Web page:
P is for Pathos and Deep POV | #AtoZChallenge

Pathos

Pathos stirs up emotions of pity, sympathy, and sorrow that can be expressed in a work through words, pictures, or body gestures. (Source: Pathos, Literary Devices, literarydevices.net.)

Pathos “is an appeal to emotion, and is a way of convincing an audience of an argument by creating an emotional response.”

Ethos “is an appeal to ethics, and it is a means of convincing someone of the character or credibility of the persuader.”

Logos “is an appeal to logic, and is a way of persuading an audience by reason.”

(Source: Examples of Ethos, Logos, and Pathos, Your Dictionary, examples.yourdictionary.com)

View these examples of each.

Examples of pathos in literature

GIF by giphy.com

Function of Pathos

Humans are emotional beings, and emotions are part of real life. When writers touch upon emotions of pity, sympathy, and sorrow, they develop a connection with readers. Pathos expression helps writers bring their narratives, characters, and themes closer to real life, thus closer to readers. (Source: Pathos, Literary Devices, literarydevices.net.)

Pathos and POV are linked in that the job of narrators and characters is to stir up emotion and build sympathy.

Deep POV

POV in writers’ lingo stands for point of view. Read more here.

Kristen Lamb defines “Deep POV” as

Deep POV is simply a technique that strips the author voice completely out of the prose. There is no author intrusion so we are left only with the characters. The reader is nice and snuggly in the “head” of the character.

In her article, Kristen Lamb instructs writers to “ditch the tags” (he said)–instead, just write the action–and lose thought and sense words (felt, knew, saw, thought). For example,

She thought, He is going to kill me.

We don’t need “She thought”:

He is going to kill me.

The thought is written in italics if you’re not writing in first person. The fact that “she thought” it is obvious. Leaving out such words tightens writing, prevents author intrusion, and makes the reader feel closer to the story, even inside it.

For more background, please read Kristen Lamb’s article DEEP POV–What is It? Why Do Readers LOVE It?. She discusses trends in writing and how they have changed, defines Deep POV, and provides useful examples. Kristen is an author, freelance editor, and speaker. She has years of sales and promotion experience.

See also: Indirect Discourse in Third-Person POV

All the posts: Components of Literature A to Z

Q is for Quite the Quest

About Eva Blaskovic

I am a multi-genre author of literary fiction and fantasy, and writer of non-fiction articles on parenting, writing, education, health, and travel. My background encompasses both the sciences and the arts. I teach at a specialized clinic for learning disabilities and mentor young authors. In addition to writing and teaching, my passions are weather, Indian food, gardening, and music. I have played eight musical instruments and spent many years immersed in taekwondo and karate. In my youth, I was an avid canoeist. I was born in Prague, Czech Republic, grew up in Ontario, Canada, and moved to Alberta in 1988, where I raised four children.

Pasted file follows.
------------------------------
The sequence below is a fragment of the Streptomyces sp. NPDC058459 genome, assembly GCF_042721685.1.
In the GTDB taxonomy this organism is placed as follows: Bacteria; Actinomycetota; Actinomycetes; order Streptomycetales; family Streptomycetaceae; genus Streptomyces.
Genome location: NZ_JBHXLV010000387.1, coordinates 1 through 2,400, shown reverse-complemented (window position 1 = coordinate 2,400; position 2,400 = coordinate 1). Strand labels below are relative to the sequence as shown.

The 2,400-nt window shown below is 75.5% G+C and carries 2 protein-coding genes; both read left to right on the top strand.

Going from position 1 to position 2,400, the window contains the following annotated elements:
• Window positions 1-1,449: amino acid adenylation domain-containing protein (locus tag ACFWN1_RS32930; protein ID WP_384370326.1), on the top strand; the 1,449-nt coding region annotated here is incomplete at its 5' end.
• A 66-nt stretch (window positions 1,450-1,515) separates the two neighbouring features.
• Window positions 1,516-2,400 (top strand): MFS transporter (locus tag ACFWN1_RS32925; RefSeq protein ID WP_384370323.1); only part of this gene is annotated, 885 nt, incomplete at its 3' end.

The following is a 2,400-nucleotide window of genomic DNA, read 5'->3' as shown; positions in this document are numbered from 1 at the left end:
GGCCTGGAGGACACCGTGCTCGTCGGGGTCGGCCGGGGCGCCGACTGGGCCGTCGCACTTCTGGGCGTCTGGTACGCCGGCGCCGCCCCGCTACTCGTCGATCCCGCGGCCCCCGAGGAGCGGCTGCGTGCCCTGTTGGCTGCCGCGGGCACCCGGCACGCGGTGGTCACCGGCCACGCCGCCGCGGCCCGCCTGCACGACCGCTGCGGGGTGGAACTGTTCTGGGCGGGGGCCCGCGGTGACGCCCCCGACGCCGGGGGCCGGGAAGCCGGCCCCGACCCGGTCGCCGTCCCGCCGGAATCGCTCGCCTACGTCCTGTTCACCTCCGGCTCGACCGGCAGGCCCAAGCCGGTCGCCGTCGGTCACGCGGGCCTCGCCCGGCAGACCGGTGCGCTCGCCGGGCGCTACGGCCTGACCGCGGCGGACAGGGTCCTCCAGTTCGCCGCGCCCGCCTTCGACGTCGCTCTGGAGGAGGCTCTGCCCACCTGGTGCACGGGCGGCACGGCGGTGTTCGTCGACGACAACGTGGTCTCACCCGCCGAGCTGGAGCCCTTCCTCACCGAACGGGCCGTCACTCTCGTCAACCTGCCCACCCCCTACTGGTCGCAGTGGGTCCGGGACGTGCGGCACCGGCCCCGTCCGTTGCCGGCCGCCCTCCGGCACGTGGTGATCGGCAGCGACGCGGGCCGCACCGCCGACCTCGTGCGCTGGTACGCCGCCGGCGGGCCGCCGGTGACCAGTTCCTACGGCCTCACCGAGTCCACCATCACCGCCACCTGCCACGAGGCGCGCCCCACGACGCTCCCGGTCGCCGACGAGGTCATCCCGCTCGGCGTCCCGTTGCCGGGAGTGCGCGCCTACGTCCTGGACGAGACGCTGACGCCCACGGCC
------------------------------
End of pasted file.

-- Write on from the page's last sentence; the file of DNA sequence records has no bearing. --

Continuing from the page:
This entry was posted in Blog Series: A to Z Challenge, Writing and tagged , , , , , , , , . Bookmark the permalink.

9 Responses to P is for Pathos and Deep POV | #AtoZChallenge

  1. Pingback: Theme Reveal: Blogging from A to Z Challenge (April 2017) | Beyond the Precipice

  2. Pingback: Indirect Discourse in Third-Person Limited POV | Beyond the Precipice

  3. Iain Kelly says:

    Interesting, hadn’t heard of Deep POV before.

    Liked by 1 person

  4. Interesting about Deep POV — will check out Lamb’s article. I use attributive tags as much for pacing as for anything else. P.S. When I made my list of P words, I didn’t think of “pathos.” Or “post” either!

    Liked by 1 person

  5. Rebecca Douglass says:

    Good post, and good theme. I’ll have to come root around in it to see what I can learn.
    I write a lot in first person, so sinking my voice completely into the character is something I’m always working on. And when I think I’ve done it, my family comments on how much the MC sounds like me. One of these days I’ll write a character utterly unlike me (for more than a flash fiction), and see if I can shock them.

    Liked by 1 person

  6. Good to know about Deep POV. “Ditch the tags”, have been doing that lately.

    Logos, Logics, seems interesting! 🙂

    Liked by 1 person

Leave a Reply

Fill in your details below or click an icon to log in:

WordPress.com Logo

You are commenting using your WordPress.com account. Log Out / Change )

Twitter picture

You are commenting using your Twitter account. Log Out / Change )

Facebook photo

You are commenting using your Facebook account. Log Out / Change )

Google+ photo

You are commenting using your Google+ account. Log Out / Change )

Connecting to %s